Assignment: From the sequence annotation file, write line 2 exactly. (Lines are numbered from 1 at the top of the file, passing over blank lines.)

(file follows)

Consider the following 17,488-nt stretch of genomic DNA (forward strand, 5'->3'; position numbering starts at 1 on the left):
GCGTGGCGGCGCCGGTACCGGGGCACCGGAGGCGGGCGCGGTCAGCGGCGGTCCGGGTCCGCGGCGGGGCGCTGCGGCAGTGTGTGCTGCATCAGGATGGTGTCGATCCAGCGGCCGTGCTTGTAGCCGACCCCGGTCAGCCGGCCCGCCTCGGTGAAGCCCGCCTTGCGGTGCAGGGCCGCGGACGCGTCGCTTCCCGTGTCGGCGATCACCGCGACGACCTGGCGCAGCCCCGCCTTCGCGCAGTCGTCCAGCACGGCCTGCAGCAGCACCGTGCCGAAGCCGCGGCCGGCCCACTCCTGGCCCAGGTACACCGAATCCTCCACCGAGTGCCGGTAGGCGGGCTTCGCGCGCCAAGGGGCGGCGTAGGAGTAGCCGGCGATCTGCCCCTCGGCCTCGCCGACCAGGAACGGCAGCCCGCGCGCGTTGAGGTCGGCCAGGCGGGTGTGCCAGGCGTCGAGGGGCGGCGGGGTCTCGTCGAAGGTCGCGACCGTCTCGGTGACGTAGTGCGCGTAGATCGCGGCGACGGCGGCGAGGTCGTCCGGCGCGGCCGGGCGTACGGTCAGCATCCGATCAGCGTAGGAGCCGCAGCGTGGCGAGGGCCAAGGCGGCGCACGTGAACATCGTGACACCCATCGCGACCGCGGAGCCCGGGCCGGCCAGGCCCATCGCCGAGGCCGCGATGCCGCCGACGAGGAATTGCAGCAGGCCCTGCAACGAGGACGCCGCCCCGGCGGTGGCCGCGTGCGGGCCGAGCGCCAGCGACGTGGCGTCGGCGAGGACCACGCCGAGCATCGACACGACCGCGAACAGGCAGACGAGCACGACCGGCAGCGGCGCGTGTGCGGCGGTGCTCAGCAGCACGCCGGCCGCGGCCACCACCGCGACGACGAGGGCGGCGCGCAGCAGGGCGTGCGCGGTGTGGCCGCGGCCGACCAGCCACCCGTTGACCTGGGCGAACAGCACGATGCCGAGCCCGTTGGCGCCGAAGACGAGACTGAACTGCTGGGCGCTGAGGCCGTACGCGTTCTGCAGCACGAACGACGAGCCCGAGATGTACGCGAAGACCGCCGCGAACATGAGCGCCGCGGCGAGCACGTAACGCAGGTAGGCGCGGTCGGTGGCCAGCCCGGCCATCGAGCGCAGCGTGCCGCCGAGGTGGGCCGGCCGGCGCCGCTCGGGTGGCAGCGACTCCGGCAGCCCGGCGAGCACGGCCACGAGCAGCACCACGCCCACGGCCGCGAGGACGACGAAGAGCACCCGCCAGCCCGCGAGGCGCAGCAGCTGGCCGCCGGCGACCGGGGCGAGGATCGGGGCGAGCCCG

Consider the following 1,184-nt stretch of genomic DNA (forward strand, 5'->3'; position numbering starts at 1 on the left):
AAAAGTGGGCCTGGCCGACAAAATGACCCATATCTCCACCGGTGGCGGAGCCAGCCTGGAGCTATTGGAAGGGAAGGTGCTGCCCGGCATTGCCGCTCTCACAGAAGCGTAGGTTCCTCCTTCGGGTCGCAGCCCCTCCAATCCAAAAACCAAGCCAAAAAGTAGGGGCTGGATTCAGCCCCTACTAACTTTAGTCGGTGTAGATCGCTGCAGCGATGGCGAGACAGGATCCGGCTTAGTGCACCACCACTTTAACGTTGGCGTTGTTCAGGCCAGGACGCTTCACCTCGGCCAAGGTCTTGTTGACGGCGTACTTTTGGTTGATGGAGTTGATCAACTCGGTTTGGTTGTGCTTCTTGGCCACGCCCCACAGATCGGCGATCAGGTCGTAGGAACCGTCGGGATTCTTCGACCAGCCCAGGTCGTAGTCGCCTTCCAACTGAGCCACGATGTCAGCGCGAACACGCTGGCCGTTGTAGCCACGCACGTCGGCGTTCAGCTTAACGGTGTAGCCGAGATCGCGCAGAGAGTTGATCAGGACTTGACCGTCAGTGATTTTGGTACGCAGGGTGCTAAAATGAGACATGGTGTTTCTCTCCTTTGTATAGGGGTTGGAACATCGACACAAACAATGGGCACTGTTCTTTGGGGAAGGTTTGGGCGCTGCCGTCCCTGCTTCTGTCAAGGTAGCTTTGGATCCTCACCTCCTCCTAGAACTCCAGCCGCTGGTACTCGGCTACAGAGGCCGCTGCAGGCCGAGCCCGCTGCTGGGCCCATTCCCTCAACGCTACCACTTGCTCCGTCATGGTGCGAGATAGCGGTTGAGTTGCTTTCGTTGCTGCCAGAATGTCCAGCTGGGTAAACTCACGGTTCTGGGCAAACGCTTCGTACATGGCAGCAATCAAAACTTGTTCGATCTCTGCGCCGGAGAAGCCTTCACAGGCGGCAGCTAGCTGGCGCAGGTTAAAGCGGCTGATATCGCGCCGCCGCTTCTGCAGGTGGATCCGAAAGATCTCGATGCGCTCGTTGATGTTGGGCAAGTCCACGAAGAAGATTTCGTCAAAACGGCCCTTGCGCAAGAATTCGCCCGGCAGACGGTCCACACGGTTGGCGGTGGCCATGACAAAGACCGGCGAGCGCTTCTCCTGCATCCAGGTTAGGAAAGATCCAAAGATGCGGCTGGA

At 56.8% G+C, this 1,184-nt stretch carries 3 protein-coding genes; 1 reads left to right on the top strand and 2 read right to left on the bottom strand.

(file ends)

GCGTGGCGGCGCCGGTACCGGGGCACCGGAGGCGGGCGCGGTCAGCGGCGGTCCGGGTCCGCGGCGGGGCGCTGCGGCAGTGTGTGCTGCATCAGGATGGTGTCGATCCAGCGGCCGTGCTTGTAGCCGACCCCGGTCAGCCGGCCCGCCTCGGTGAAGCCCGCCTTGCGGTGCAGGGCCGCGGACGCGTCGCTTCCCGTGTCGGCGATCACCGCGACGACCTGGCGCAGCCCCGCCTTCGCGCAGTCGTCCAGCACGGCCTGCAGCAGCACCGTGCCGAAGCCGCGGCCGGCCCACTCCTGGCCCAGGTACACCGAATCCTCCACCGAGTGCCGGTAGGCGGGCTTCGCGCGCCAAGGGGCGGCGTAGGAGTAGCCGGCGATCTGCCCCTCGGCCTCGCCGACCAGGAACGGCAGCCCGCGCGCGTTGAGGTCGGCCAGGCGGGTGTGCCAGGCGTCGAGGGGCGGCGGGGTCTCGTCGAAGGTCGCGACCGTCTCGGTGACGTAGTGCGCGTAGATCGCGGCGACGGCGGCGAGGTCGTCCGGCGCGGCCGGGCGTACGGTCAGCATCCGATCAGCGTAGGAGCCGCAGCGTGGCGAGGGCCAAGGCGGCGCACGTGAACATCGTGACACCCATCGCGACCGCGGAGCCCGGGCCGGCCAGGCCCATCGCCGAGGCCGCGATGCCGCCGACGAGGAATTGCAGCAGGCCCTGCAACGAGGACGCCGCCCCGGCGGTGGCCGCGTGCGGGCCGAGCGCCAGCGACGTGGCGTCGGCGAGGACCACGCCGAGCATCGACACGACCGCGAACAGGCAGACGAGCACGACCGGCAGCGGCGCGTGTGCGGCGGTGCTCAGCAGCACGCCGGCCGCGGCCACCACCGCGACGACGAGGGCGGCGCGCAGCAGGGCGTGCGCGGTGTGGCCGCGGCCGACCAGCCACCCGTTGACCTGGGCGAACAGCACGATGCCGAGCCCGTTGGCGCCGAAGACGAGACTGAACTGCTGGGCGCTGAGGCCGTACGCGTTCTGCAGCACGAACGACGAGCCCGAGATGTACGCGAAGACCGCCGCGAACATGAGCGCCGCGGCGAGCACGTAACGCAGGTAGGCGCGGTCGGTGGCCAGCCCGGCCATCGAGCGCAGCGTGCCGCCGAGGTGGGCCGGCCGGCGCCGCTCGGGTGGCAGCGACTCCGGCAGCCCGGCGAGCACGGCCACGAGCAGCACCACGCCCACGGCCGCGAGGACGACGAAGAGCACCCGCCAGCCCGCGAGGCGCAGCAGCTGGCCGCCGGCGACCGGGGCGAGGATCGGGGCGAGCCCG